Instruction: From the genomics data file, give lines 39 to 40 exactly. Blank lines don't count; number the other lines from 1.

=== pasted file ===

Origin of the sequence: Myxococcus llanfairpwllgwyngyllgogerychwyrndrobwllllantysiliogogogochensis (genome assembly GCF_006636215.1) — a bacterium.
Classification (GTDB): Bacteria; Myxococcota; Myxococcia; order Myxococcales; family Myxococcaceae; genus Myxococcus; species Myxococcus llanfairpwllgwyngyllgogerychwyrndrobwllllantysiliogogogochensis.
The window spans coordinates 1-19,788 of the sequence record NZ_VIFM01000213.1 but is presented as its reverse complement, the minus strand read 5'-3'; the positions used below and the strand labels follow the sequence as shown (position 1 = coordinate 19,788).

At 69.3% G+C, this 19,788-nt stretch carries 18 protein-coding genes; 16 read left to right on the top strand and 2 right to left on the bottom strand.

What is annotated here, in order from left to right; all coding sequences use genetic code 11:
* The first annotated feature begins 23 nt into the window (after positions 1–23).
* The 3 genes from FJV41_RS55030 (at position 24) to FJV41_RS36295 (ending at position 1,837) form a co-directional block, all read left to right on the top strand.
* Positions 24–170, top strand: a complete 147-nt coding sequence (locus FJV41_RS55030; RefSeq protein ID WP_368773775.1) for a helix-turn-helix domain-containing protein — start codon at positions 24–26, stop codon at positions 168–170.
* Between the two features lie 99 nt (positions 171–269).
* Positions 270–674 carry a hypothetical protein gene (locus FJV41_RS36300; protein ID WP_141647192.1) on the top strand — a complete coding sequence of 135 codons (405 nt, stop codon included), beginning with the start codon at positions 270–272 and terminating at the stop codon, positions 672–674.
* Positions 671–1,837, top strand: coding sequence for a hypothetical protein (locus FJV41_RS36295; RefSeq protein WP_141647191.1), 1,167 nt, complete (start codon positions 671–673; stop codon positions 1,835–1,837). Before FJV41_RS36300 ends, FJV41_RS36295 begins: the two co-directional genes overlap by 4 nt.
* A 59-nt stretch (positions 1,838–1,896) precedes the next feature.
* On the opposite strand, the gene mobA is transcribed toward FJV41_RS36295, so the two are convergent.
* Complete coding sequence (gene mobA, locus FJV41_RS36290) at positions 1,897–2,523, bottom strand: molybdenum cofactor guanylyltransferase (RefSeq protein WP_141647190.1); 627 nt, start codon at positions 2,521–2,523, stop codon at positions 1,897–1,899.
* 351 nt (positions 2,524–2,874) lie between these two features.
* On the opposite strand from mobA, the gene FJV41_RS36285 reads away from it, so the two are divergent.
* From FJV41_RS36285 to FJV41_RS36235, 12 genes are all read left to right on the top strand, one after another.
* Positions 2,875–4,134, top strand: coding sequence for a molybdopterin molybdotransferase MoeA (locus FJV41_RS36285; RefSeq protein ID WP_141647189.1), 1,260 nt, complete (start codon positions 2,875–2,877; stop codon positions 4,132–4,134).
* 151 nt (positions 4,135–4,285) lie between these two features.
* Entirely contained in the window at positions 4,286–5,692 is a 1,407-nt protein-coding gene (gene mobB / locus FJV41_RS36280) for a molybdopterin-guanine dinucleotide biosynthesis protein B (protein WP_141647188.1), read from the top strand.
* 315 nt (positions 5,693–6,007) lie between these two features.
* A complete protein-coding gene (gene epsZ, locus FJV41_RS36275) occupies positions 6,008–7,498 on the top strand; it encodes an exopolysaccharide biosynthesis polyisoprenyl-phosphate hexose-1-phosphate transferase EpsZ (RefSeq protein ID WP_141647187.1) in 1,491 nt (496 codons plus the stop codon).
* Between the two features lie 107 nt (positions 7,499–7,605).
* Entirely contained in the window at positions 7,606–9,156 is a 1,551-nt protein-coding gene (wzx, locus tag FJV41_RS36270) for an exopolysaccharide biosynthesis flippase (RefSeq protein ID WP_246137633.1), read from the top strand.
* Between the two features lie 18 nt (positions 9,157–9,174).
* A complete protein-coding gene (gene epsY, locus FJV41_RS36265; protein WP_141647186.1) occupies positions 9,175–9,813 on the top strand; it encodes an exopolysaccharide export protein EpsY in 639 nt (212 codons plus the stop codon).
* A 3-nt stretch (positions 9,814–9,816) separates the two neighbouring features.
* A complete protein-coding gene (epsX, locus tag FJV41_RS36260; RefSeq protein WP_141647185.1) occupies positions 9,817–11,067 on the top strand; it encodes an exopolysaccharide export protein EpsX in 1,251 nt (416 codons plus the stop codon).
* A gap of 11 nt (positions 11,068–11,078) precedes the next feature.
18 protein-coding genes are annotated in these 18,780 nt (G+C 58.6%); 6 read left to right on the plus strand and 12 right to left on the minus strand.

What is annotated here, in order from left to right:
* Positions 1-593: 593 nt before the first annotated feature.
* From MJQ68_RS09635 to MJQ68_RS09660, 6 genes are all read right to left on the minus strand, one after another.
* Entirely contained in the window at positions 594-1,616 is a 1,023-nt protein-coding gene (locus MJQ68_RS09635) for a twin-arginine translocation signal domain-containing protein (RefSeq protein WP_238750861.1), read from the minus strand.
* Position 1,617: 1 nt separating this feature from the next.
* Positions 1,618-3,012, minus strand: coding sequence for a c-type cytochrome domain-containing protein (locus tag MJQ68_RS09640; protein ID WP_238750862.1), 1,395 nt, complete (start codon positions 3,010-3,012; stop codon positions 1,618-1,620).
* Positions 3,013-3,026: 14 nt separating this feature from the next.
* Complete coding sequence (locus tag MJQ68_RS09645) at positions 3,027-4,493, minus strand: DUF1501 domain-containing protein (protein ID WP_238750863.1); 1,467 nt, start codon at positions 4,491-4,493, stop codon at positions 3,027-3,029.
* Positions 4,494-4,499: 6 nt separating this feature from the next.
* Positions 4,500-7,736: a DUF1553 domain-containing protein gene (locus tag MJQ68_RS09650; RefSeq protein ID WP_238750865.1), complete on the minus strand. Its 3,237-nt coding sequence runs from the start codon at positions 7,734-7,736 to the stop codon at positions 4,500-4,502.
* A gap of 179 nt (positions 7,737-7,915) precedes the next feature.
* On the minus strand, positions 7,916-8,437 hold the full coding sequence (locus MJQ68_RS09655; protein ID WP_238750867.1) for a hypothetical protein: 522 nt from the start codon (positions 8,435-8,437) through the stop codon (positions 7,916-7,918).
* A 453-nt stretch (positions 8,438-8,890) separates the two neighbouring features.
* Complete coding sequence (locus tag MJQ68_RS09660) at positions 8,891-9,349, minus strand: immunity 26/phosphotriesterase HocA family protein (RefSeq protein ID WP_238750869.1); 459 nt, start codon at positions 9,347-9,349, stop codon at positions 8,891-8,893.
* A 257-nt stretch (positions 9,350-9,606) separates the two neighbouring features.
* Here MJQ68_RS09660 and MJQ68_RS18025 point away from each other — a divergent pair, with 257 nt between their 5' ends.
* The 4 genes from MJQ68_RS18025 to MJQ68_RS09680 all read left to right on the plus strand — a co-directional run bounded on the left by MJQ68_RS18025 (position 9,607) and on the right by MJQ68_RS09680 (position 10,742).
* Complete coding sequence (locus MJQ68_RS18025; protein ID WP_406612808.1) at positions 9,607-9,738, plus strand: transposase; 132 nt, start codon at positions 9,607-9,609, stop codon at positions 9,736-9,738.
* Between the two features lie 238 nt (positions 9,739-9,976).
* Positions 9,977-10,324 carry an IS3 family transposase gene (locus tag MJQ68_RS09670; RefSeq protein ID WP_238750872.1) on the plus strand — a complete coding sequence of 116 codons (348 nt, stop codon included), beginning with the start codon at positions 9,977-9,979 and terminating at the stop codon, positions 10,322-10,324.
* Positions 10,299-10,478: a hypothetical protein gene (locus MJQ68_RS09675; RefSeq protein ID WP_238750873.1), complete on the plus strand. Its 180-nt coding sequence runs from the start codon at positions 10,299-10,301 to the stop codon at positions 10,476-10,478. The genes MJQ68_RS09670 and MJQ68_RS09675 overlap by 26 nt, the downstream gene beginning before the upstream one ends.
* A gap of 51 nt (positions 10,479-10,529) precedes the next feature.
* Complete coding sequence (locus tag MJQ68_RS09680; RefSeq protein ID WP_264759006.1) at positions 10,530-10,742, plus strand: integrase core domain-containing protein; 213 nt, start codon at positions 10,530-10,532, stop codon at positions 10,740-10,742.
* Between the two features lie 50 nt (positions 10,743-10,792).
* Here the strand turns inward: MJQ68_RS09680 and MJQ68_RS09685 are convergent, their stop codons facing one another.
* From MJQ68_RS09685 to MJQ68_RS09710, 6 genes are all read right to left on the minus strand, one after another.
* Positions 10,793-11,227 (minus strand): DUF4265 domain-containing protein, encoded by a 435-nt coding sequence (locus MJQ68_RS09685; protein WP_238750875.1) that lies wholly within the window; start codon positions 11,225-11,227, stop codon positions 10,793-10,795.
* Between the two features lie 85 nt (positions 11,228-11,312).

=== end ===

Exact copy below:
* Positions 4,494-4,499: 6 nt separating this feature from the next.
* Positions 4,500-7,736: a DUF1553 domain-containing protein gene (locus tag MJQ68_RS09650; RefSeq protein ID WP_238750865.1), complete on the minus strand. Its 3,237-nt coding sequence runs from the start codon at positions 7,734-7,736 to the stop codon at positions 4,500-4,502.